This course examines the historical, political and social dynamics of race and ethnicity in the United States. It investigates the creation and effects of these social concepts on the experiences, identities and relations of various peoples, as well as the culture and structures of society. The course will focus on the various ways race and ethnicity are recreated in society, particularly by the media, and the way these "social constructions" perpetuate privilege and social inequality. It will critically investigate the myths and contradictions of race and ethnicity, and will attempt to understand what purposes they serve in a "color-bound" contemporary U.S. society.
- Prerequisite: Freshmen and Sophomores only or consent of instructor.
- Offering: Every semester
- Instructor: Drew
AES 330 Theory and Methods in American Ethnic Studies (1)
In this course, students will become familiar with the theoretical and methodological approaches in the interdisciplinary and evolving field of Ethnic Studies. It examines the key theories and methods that give voice to the realities of people of color, as well as group relations and resistance to inequality. This course analyzes the major theoretical paradigms for understanding race and ethnicity, evaluating the strengths and limitations for each framework in helping to bring about social change. It also explores and utilizes the methods of social science, recognizing the role, contribution and imitations of scientific inquiry for interpreting social reality. Other epistemological approaches will be assessed to determine what they bring to bare on empirical realities.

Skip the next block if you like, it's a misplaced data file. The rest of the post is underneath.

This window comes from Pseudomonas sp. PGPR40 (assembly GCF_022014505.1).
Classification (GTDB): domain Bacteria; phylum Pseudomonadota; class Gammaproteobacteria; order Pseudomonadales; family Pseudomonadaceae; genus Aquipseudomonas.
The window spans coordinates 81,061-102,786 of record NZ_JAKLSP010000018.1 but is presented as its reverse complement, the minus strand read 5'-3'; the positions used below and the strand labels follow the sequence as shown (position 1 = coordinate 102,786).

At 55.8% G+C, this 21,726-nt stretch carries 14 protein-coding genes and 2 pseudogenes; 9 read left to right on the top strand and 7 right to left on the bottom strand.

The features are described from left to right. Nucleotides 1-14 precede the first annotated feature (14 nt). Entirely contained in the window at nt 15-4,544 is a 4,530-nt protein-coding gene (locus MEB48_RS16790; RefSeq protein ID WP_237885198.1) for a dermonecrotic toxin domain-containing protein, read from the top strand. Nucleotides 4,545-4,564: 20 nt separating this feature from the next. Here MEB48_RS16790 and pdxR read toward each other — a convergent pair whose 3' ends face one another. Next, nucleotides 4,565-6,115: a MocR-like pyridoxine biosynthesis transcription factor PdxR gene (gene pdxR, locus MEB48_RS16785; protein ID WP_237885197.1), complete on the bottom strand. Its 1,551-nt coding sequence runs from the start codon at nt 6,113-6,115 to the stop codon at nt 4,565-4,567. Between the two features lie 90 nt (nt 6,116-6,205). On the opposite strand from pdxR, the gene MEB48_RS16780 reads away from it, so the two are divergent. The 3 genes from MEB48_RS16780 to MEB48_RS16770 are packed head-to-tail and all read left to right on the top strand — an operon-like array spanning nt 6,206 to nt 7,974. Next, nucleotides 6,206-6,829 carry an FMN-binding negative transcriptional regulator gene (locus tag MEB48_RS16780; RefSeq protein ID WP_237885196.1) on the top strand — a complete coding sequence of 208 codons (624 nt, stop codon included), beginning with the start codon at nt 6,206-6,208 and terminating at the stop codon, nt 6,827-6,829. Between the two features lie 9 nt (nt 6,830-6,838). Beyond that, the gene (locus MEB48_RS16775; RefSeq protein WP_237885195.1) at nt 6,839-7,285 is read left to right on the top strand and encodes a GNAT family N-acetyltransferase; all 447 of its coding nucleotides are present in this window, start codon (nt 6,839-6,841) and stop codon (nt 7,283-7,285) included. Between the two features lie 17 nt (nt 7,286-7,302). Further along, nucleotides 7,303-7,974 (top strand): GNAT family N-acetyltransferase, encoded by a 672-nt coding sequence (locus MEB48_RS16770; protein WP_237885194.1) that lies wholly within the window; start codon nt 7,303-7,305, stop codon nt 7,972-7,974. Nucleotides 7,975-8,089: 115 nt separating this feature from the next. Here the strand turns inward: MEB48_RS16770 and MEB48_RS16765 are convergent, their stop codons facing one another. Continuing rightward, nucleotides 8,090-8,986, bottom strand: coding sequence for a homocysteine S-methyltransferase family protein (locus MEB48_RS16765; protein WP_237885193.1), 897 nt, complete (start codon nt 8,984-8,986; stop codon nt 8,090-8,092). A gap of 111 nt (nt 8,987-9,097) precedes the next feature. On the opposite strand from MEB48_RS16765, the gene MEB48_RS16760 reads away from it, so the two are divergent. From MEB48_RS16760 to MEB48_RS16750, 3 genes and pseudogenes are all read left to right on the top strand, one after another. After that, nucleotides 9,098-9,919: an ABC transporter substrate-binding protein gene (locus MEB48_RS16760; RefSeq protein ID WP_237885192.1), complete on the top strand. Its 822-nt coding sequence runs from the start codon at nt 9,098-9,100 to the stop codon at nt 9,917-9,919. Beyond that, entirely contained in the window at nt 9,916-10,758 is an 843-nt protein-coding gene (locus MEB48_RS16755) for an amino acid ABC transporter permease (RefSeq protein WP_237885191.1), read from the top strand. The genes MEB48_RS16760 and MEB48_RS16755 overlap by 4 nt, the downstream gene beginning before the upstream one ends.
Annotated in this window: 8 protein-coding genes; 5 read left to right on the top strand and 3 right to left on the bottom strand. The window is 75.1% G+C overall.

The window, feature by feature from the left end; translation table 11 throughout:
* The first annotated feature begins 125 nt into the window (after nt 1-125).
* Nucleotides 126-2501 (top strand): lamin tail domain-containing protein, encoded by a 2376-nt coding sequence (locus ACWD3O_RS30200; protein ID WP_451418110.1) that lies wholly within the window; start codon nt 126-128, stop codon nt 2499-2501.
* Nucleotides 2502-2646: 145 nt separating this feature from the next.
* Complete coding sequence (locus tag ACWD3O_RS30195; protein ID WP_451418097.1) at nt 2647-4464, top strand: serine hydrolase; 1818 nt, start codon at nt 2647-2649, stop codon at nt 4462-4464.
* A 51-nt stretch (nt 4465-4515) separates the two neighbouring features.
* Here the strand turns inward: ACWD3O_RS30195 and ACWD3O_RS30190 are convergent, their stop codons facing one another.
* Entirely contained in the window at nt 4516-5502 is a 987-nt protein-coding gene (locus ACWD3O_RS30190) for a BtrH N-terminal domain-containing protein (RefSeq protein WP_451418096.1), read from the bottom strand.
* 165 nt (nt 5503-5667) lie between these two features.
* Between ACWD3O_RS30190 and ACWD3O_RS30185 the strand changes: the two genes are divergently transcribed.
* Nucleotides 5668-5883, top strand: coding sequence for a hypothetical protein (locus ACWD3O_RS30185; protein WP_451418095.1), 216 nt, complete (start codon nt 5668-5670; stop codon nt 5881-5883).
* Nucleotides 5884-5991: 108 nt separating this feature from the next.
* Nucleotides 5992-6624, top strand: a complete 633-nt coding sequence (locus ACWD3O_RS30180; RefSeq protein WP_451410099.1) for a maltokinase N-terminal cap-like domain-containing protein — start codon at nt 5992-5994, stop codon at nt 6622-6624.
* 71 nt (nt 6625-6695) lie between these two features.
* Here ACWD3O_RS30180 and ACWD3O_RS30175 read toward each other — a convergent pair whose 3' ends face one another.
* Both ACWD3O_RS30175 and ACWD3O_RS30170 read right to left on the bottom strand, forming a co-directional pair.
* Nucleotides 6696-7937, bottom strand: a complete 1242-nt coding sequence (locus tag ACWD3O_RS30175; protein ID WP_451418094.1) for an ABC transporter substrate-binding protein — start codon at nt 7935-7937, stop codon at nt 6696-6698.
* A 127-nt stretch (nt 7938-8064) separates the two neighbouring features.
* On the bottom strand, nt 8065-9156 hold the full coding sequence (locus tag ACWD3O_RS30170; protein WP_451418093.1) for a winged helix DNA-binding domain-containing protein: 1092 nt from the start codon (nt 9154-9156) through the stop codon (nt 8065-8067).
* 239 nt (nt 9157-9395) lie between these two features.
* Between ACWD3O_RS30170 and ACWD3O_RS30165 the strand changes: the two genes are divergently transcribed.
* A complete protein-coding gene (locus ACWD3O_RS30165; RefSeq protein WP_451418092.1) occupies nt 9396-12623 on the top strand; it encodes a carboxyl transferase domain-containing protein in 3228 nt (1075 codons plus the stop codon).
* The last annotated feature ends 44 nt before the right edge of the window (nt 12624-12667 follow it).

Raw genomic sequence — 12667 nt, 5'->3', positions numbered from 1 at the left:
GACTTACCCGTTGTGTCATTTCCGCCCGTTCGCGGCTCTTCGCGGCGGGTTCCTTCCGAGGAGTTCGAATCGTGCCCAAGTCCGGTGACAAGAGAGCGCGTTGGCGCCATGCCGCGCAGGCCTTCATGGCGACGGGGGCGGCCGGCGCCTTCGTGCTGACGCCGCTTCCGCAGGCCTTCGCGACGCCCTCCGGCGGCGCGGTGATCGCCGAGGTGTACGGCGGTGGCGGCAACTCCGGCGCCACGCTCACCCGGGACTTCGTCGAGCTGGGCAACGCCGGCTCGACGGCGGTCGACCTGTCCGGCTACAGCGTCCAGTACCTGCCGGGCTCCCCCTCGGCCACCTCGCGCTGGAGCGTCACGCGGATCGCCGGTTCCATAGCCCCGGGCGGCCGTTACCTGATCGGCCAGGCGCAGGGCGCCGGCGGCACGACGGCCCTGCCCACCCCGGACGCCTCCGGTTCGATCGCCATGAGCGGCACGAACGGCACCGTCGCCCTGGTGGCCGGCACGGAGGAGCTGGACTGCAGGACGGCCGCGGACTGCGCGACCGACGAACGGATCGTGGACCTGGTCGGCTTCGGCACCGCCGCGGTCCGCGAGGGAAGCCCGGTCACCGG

- Prerequisite: AES 150; junior/senior standing; and at least one elective course in AES.
- Offering: Spring
- Instructor: Drew
AES 344 Advanced Topics in American Ethnic Studies (1)
This course provides the flexibility to offer special topics of interest in American Ethnic Studies. The course may study a particular topic within American Ethnic Studies, or a particular problem dealing with American Ethnic Studies methods and/or theory in depth.
- Prerequisite: Prior coursework in American Ethnic Studies. Closed to first year students, except by consent of instructor.
- Offering: On demand
- Instructor: Staff